Earlier this year, DeFazio and 72 other members of Congress, both Democrats and Republicans, asked Jewell to abandon the de-listing plan. Among other findings, they cited an independent peer review showing that the Fish and Wildlife Service failed to use the "best available science" when it drafted the delisting proposal and warned that removal of protections would be premature.
The only possible explanation for why federal agencies have ignored the pleas of scientists and members of Congress is that the Obama administration is weary of protecting the wolves from hunters and ranchers and political interests that would be happy to see wolves disappear once again from the nation's wilds.
Jewell should keep in mind that the stated goal of the Endangered Species Act is to save species from extinction and to allow their full recovery by removing threats to their survival. That hasn't happened yet for the gray wolf.
The (Bend) Bulletin, July 20:
Newspaper's headline: "Don't give Oregonians more healthcare whiplash"
All of the health care changes have been enough to give Oregonians whiplash. And in Oregon there's another change coming.
This one could be very good for consumers — as long as it's done right. But of course, Cover Oregon could have been very good for consumers, if it had been done right.
The new problem targeted by the Oregon Insurance Division is this: Consumers can have a hard time figuring out just how good a health insurance network is when they are selecting health insurance.
How are consumers supposed to tell if there are enough providers in a network to serve patient needs? Even if a health insurer has a list available of all the doctors in its network, it's often unclear if those doctors are accepting new patients.
The Oregon Insurance Division — in consultation with providers and insurers — is tackling this issue of network adequacy and trying to come up with legislation to propose for the 2015 session.
The legislation is not finalized. But the draft language suggests Oregon may adopt rules for network adequacy that already exist, such as those for Medicare.
That's a good approach. Oregon is still reeling from trying to invent its own health care website. Let's keep things simple for network adequacy. If insurers, providers or consumers believe they need more flexibility than the national standard Oregon adopts, then there can be discussion about Oregon coming up with its own standards in addition to a national standard.
The state should also be careful about overly strict requirements. Smaller health care networks can hold down costs for consumers. Large group insurance policies sometimes consciously choose smaller provider networks for that reason. Oregon's rules should be careful not to interfere, more than is absolutely necessary.
More transparency for consumers in picking a health plan should be a good thing. The state's goal should be to achieve that with zero whiplash for consumers, providers and insurers.
The Oregonian, July 19
Newspaper's headline: "Putting Oregon's best economic foot forward"
The past week brought a series of economic reports with enough dour news to force some soul-searching for those concerned about Oregon's long-term economic prospects.
First, a report from the Oregon Employment Department showed that the state is falling farther behind the national average in personal income. Then, monthly employment statistics showed that Oregon shed jobs in June. And the Census Bureau released data showing that from 2000 to 2010 Oregon experienced one of the nation's biggest increases in people living in areas of concentrated poverty.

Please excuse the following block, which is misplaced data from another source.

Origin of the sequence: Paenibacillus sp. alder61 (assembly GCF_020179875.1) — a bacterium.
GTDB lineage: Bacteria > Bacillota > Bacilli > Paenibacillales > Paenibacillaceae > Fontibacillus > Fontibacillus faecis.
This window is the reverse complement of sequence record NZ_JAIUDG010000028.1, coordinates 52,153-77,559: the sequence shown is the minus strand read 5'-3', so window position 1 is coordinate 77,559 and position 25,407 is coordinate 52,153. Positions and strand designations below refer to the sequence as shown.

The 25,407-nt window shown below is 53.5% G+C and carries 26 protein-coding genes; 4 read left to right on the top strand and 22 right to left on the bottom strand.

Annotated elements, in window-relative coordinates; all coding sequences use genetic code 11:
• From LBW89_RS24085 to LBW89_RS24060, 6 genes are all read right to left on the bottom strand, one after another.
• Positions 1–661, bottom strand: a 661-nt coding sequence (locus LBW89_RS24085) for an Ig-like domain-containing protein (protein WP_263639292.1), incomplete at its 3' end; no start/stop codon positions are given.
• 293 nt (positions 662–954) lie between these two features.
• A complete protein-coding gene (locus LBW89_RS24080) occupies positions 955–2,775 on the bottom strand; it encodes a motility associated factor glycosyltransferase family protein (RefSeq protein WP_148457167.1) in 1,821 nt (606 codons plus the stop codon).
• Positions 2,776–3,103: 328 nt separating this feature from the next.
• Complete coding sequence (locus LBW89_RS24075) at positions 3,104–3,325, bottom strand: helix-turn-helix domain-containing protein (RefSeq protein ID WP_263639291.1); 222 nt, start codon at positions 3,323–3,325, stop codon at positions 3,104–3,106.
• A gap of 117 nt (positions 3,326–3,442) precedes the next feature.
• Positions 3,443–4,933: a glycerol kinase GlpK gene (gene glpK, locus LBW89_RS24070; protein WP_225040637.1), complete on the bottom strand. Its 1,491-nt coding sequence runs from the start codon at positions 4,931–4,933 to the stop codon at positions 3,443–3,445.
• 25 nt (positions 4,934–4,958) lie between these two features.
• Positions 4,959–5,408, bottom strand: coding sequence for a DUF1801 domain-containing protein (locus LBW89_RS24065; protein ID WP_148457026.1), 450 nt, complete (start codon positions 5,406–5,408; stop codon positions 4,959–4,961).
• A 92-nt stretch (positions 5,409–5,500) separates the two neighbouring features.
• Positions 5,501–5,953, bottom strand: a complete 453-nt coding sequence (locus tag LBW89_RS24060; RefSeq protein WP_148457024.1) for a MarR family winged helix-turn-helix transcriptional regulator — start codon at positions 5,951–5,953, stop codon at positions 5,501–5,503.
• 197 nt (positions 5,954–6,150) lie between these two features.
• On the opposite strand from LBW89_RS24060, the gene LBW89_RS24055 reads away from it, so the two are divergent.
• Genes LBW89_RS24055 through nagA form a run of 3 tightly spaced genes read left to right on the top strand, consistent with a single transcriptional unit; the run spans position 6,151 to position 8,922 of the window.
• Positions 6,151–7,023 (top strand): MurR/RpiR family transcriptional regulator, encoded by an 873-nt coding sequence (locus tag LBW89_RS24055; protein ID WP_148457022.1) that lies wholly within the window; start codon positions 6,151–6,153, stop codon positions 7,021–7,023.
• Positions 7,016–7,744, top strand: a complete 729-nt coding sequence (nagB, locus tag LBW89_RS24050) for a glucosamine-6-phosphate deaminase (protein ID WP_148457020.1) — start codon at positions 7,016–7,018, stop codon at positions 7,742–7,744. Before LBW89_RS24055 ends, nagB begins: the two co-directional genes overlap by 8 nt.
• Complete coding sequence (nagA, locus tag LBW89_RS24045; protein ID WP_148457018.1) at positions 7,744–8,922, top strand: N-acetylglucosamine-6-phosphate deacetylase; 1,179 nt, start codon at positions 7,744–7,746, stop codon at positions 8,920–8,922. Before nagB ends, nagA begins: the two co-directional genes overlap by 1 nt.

Let us stipulate that reasonable short-term explanations exist for many of the negative statistics, particularly the June jobs numbers. But taken together the reports should raise qualms about whether Oregon's economic strengths — a robust technology industry, a growing culture of entrepreneurship, and quality of life that enables companies to attract talented workers from elsewhere — are enough to offset its weaknesses.
We wouldn't trade places with Louisiana or West Virginia, which had the biggest decreases in the Census Bureau's poverty measure, regardless of what the rankings show. But the state must address lingering ailments if it wants a truly healthy economy.
Of the three reports, the one on income is most concerning. One bad employment report doesn't outweigh a months-long trend of improvement. And Oregon looked bad in the poverty report in part because it had low poverty in 2000 and thus had farther to fall in the rankings when the recession hit. In contrast, Oregon's descent in income rankings is a well-established trend. Plus, the best way to decrease poverty is to increase incomes.
The Employment Department noted several factors that contribute to Oregonians' below-average incomes, most of which are unlikely to change. In some cases it probably would do more harm than good to change them.
For example, Oregon's high rate of in-migration — many of the newcomers are young — tends to depress per capita personal income. But the ability to attract workers also is an economic plus, and who would want to decrease quality of life just to keep people from moving here? Similarly, Employment Department economists say the number of well-paid workers who live in Washington but work in Oregon negatively affects income measures. It's hard to control where people live, though a better tax structure might help.
There are two areas where state and local policy-makers should focus their attention. Oregon has more self-employed workers than the national average, but they make less money than small-business owners elsewhere. And, though it wasn't highlighted in the report, the struggles of rural Oregon depress statewide personal income statistics.